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Ja Morant focused

MikeCheck: As Grizzlies prepare for Conley’s return, Morant already blazing prolific trail amid franchise’s point guard transition

by Michael Wallace | Grind City Media

Before they step onto the FedExForum court for their first face-to-face matchup Friday, Ja Morant and Mike Conley will first step into roughly the same size basketball sneakers.

They both wear 11 ½ Nikes.

Physically, Morant is already proving to be a tailor-made fit to lead the Grizzlies into a bright future as one of the NBA’s most dynamic and explosive young point guards. Back in June, within moments of being selected by Memphis with the No. 2 overall pick, Morant expressed his respect for the franchise’s previous catalyst who occupied the position for a decade.

Yes, the shoe fits. But filling the role is an enormous task.

Mike Conley return

SAN FRANCISCO, CALIFORNIA - NOVEMBER 11: Mike Conley #10 of the Utah Jazz during the first half against the Golden State Warriors at Chase Center.


“Obviously, I know I have some big shoes to fill,” Morant said when he arrived in Memphis as the Grizzlies were consummating a blockbuster trade to send Conley to Utah. “But I’m just excited. It just makes me happy to see that Memphis has trust in me and believes in me.”

Morant has rewarded that trust and belief with a prolific start to his rookie season as he guides the Grizzlies (4-7) into Friday’s emotional matchup against the Jazz (8-3). The game marks Conley’s first return to Memphis to face the team that drafted him fourth overall 12 years ago, which launched the most successful stretch in franchise history. He’s the Grizzlies’ leader in points, assists, steals and games played, having led Memphis to seven playoff appearances and the 2013 Western Conference Finals.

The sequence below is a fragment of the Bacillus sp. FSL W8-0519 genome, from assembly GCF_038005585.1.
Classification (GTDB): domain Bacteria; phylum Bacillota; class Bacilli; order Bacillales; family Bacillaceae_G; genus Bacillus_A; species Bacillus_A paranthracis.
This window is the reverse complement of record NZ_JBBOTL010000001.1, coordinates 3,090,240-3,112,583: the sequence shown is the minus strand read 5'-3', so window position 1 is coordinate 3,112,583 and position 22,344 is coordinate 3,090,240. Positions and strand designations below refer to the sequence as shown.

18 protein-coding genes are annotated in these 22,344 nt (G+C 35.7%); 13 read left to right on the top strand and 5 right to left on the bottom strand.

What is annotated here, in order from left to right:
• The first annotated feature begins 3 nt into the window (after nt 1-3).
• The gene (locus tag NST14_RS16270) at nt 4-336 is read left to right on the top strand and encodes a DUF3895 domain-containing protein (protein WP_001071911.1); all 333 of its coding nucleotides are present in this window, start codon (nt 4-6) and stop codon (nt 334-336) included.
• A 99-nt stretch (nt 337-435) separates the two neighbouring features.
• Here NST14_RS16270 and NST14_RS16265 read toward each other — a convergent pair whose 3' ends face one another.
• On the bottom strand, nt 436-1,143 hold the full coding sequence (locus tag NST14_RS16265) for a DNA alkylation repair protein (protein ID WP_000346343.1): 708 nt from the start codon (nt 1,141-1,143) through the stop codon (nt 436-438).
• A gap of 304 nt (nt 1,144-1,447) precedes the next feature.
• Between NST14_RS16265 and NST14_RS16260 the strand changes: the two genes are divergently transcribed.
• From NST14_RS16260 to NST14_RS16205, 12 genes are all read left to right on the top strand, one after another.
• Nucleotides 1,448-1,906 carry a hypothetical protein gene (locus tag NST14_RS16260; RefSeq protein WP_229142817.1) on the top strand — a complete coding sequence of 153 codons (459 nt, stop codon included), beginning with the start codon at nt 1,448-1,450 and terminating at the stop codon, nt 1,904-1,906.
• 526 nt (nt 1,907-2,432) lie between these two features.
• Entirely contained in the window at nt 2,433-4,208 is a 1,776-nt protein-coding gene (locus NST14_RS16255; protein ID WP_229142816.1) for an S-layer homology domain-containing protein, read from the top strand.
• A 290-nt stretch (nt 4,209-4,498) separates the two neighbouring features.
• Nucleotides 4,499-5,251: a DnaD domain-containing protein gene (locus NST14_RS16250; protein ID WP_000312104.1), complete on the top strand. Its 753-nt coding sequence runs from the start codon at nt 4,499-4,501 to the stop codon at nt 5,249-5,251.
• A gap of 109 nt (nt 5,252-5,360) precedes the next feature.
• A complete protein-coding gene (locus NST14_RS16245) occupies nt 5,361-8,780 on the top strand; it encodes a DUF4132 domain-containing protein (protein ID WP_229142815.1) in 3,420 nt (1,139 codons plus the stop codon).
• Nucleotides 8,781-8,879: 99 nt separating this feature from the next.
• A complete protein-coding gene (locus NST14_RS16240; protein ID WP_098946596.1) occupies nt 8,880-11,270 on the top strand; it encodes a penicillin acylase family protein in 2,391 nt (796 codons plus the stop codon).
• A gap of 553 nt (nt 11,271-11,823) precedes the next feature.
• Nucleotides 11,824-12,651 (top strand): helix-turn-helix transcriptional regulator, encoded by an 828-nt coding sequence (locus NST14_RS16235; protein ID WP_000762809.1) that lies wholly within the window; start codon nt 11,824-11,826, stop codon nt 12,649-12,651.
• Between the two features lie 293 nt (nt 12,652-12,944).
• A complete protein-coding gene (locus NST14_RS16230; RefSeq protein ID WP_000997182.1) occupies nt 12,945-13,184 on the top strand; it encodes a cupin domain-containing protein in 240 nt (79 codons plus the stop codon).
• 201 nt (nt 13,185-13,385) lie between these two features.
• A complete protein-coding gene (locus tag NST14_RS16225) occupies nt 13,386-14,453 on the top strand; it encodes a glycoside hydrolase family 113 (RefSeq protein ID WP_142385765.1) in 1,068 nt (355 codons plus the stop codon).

While both Conley and Morant downplayed their specific matchup at point guard, neither could understate the magnitude of Friday’s game and what the meeting represents. As the Grizzlies transition with Morant into an exciting new era built around a talented young core, Conley’s addition in Utah fortifies the Jazz as a legitimate contender for an NBA championship this season.

“Basically, everybody’s been asking me about it,” Conley told Utah reporters this week when asked how much he’s thought about his return game in Memphis. “I’ve just tried to lock in and stay on a day-to-day basis, keep it locked in on what we’re doing here. But it’s around the corner, and I can’t hide from it. I’m excited, anxious (and) nervous going back with a different team.”

Morant was determined to maintain perspective when asked how he felt about facing Conley.

“I’m looking forward to playing the Utah Jazz,” Morant said. “It’s a team game. I’m not singling nobody out. I’m just going to go out and do whatever I can with my teammates to come out with a win.”

I’ve just tried to lock in and stay on a day-to-day basis, keep it locked in on what we’re doing here. But it’s around the corner, and I can’t hide from it. I’m excited, anxious (and) nervous going back with a different team.
Mike Conley

Morant and the Grizzlies are looking to build on their best week of the young season when they open a four-game homestand that continues against Denver, Golden State and the Los Angeles Lakers. Memphis closes out November with six of its next seven games at home, which is among the reasons there’s plenty of optimism for what’s ahead for this team and its electrifying facilitator.